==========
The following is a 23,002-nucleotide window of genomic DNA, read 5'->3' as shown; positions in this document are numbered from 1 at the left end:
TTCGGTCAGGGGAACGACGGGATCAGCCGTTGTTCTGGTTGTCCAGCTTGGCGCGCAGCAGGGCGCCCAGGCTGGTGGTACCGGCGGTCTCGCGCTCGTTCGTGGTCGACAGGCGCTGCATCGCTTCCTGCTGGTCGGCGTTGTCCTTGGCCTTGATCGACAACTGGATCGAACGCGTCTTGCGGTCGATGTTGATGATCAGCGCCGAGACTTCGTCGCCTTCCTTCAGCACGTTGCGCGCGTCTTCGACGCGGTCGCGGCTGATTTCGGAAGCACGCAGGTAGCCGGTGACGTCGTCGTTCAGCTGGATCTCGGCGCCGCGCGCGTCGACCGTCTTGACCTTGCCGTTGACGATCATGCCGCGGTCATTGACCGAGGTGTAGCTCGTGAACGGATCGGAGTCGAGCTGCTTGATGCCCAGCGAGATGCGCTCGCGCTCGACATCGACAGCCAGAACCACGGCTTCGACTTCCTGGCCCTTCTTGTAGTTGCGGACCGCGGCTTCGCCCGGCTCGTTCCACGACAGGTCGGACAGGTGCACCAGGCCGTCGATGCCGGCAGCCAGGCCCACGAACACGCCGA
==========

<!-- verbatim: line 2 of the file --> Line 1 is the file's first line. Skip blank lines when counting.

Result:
TTCGGTCAGGGGAACGACGGGATCAGCCGTTGTTCTGGTTGTCCAGCTTGGCGCGCAGCAGGGCGCCCAGGCTGGTGGTACCGGCGGTCTCGCGCTCGTTCGTGGTCGACAGGCGCTGCATCGCTTCCTGCTGGTCGGCGTTGTCCTTGGCCTTGATCGACAACTGGATCGAACGCGTCTTGCGGTCGATGTTGATGATCAGCGCCGAGACTTCGTCGCCTTCCTTCAGCACGTTGCGCGCGTCTTCGACGCGGTCGCGGCTGATTTCGGAAGCACGCAGGTAGCCGGTGACGTCGTCGTTCAGCTGGATCTCGGCGCCGCGCGCGTCGACCGTCTTGACCTTGCCGTTGACGATCATGCCGCGGTCATTGACCGAGGTGTAGCTCGTGAACGGATCGGAGTCGAGCTGCTTGATGCCCAGCGAGATGCGCTCGCGCTCGACATCGACAGCCAGAACCACGGCTTCGACTTCCTGGCCCTTCTTGTAGTTGCGGACCGCGGCTTCGCCCGGCTCGTTCCACGACAGGTCGGACAGGTGCACCAGGCCGTCGATGCCGGCAGCCAGGCCCACGAACACGCCGA